cervical laminectomy adverse outcomes

This operation involves removing the bone from the back part of the neck verterbrae.  It is usually done for severe compression of the spinal cord due to growth of arthritic tissue and/or disc material.  It is done to prevent PROGRESSION of neurological symptoms rather than with the expectation of improving lost neurological function.  It is NOT done with the hope of easing any neck discomfort although sometimes this does occur. 

 The following list covers most of the common and/or serious risks of cervical laminectomy.  However, you need to remember that the vast majority of patients have a good or excellent outcome from this operation and you need to keep in perspective the small chance of any of these events below occurring against the likely benefits of this operation.

INFECTION: Infections can either be close to the skin surface (superficial) or deep in the wound (deep).  The risk of a superficial wound infection is approximately 5 in 100 (5%).  The risk of a deep infection is less than1 in 100 (1%).  There is a less than 1 in 1000 (0.1%) risk of an infection of the sac containing the nerves (dura) or in the fatty space around the sac (epidural space) or of the disc (disciitis).  Extremely rarely the build up of pus may cause nerve damage and require further surgery to drain the pus.

 NERVE DAMAGE:  The risk of direct surgical damage of the nerves or spinal cord is less than 1 in 1000 (0.01%).  Nerve damage can cause only slight numbness or weakness to total loss of function below the level injured. Permanent loss of nerve function is very unlikely.

 DURAL TEARS:  The sac (dura) containing the spinal cord is usually very strong.  However it can be torn during surgery.  Often the tear can be sutured or patched but you may be required to spend some days after the operation flat in bed.  Very rarely with persisting leakage of the fluid in the sac (CSF) a further operation may be required to stop this. There have been isolated reports of cerebral (brain) haemorrhage occurring after dural tears.

 ARACHNOIDITIS/EPIDURAL SCAR: Scarring occurs around the nerves and the sac (epidural scar) and rarely may cause ongoing brachialgia in a few patients (less than 1 in 100 (1%)).  The scarring can be caused by both the associated inflammation from the arthritic material and from the surgery.  Less commonly (less than 1 in 100 (1%)) scarring occurs within the nerve itself (arachnoiditis).  Further surgery is unlikely to improve persisting symptoms from arachnoiditis and epidural scar.  Indeed if either of these problems occur treatment is limited.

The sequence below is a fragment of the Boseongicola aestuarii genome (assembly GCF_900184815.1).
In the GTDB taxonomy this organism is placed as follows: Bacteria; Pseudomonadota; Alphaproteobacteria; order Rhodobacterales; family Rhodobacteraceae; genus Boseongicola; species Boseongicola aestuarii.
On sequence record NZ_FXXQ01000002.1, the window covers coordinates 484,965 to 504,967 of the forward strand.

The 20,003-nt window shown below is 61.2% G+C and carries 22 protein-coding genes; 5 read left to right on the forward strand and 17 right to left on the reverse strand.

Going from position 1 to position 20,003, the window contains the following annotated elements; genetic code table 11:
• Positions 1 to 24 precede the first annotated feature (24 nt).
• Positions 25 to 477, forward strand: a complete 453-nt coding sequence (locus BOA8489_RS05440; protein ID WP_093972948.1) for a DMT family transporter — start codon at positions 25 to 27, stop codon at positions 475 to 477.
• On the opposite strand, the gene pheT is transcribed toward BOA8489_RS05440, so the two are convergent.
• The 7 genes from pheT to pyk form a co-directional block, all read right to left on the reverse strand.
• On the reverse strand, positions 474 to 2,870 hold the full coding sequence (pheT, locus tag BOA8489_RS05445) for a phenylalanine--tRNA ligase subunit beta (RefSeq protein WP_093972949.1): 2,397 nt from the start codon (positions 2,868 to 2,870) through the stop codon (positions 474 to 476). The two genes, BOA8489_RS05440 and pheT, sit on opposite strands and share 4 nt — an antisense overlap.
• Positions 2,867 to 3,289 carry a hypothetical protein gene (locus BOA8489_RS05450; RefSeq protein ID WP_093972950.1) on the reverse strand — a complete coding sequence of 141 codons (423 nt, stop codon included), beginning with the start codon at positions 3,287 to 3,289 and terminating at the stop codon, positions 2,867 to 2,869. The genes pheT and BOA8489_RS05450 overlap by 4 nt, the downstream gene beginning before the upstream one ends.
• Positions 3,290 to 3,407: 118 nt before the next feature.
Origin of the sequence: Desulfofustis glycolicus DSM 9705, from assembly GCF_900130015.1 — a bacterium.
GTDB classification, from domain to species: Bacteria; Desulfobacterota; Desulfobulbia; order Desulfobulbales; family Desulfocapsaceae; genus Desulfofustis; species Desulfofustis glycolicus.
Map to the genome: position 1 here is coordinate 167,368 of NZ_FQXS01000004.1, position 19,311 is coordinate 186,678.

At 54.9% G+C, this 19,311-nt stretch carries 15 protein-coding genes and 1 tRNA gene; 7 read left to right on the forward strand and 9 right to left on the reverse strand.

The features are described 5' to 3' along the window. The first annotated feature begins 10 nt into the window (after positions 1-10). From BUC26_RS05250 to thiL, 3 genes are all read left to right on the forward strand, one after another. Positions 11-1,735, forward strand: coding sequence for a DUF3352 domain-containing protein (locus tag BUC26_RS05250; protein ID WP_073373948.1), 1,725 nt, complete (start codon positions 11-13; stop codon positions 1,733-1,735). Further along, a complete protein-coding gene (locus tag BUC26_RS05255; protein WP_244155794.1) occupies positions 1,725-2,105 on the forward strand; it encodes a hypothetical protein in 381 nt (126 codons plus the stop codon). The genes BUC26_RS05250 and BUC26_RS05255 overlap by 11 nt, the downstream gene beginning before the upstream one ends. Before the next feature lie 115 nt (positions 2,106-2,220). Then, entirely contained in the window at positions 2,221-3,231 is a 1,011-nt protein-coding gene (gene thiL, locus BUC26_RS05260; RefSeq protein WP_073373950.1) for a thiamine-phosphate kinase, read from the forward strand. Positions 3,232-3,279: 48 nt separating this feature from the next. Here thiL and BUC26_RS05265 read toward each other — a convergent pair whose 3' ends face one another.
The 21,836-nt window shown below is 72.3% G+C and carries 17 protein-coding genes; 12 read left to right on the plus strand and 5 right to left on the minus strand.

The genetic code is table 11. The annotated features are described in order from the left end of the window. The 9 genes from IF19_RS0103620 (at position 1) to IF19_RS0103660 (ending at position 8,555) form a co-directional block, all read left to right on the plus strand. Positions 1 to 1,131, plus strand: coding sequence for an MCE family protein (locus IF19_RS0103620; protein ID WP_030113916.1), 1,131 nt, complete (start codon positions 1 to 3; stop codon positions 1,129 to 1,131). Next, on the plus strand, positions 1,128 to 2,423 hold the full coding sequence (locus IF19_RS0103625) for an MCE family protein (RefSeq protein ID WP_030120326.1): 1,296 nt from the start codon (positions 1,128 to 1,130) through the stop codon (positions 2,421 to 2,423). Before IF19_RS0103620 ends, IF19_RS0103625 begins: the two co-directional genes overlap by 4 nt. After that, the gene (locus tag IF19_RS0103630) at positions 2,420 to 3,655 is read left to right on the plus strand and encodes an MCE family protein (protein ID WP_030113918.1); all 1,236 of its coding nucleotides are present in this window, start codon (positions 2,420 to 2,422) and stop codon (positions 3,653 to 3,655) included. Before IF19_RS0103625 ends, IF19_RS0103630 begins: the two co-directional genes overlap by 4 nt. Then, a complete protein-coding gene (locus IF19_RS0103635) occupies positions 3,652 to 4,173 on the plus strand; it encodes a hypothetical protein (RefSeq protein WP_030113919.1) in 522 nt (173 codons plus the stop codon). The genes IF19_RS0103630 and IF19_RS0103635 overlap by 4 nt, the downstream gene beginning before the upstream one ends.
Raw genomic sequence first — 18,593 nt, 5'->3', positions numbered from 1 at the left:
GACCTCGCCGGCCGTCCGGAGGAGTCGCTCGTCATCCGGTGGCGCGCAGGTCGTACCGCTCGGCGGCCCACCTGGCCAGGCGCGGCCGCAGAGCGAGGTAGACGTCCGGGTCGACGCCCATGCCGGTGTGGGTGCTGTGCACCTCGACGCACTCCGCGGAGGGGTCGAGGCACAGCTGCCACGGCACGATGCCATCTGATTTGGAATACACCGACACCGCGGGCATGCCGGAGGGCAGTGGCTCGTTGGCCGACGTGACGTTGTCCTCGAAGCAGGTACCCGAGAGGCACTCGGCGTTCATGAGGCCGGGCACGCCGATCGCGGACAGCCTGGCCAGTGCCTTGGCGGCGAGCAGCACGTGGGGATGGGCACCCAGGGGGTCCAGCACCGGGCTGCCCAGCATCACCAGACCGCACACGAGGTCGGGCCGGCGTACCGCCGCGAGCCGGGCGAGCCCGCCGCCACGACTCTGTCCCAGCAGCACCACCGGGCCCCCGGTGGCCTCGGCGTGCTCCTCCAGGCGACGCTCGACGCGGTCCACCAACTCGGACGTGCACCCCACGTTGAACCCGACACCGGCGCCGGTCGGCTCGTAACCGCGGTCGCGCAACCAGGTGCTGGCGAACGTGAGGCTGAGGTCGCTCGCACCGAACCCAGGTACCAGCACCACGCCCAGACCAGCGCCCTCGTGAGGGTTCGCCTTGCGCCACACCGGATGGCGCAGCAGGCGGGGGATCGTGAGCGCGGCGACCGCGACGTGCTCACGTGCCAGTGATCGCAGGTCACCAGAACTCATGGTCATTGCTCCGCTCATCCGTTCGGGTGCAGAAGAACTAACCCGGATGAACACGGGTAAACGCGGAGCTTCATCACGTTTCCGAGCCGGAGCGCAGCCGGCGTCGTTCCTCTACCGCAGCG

HAEMATOMA/EPIDURAL HAEMATOMA: Following any surgery excessive bleeding may occur.  The blood may then accumulate and form a clot (haematoma).  The risk of developing a superficial haematoma is less than 5 in 100 (5%).  The risk of a deep haematoma which surrounds the nerves (epidural haematoma) is less than 1 in 1000 (0.1%).  An epidural haematoma may press on the nerves and cause them to stop functioning properly and may necessitate further surgery to remove the blood clot.  A haematoma in the surgical wound may also very rarely press on the windpipe (trachea) in the first few hours after surgery and if severe may need urgent drainage.

 FAILURE OF FUSION: In around 2-3% of cases the bone graft (if used) fails to fuse across the bones.  This may not cause any problems but sometimes further surgery may be required to get the fusion to succeed.

 MISCELLANEOUS:  Sometimes this operation actually worsens neck pain.  Again this operation is not done to treat the neck pain – it is done to halt or at least slow down the progression of nerve damage and lost function from the pressure on the spinal cord

 DVT or PE: DVT (Deep Vein Thrombosis) refers to clots forming in the deep veins of the legs.  DVT's which cause symptoms occur in less than 5% (5 in 100) patients.  Clots may travel from the deep veins in the legs and lodge in the blood vessels in the lungs (PE or Pulmonary Embolus).  When this happens it may cause no symptoms at all but occasionally it can cause breathlessness and chest pain.  Extremely rarely ie, less than 1 in 1000 (0.01%) it can cause sudden death.


Please also note that it has been shown that smoking significantly increases the risks and complications of surgery and reduces the chance of a successful outcome.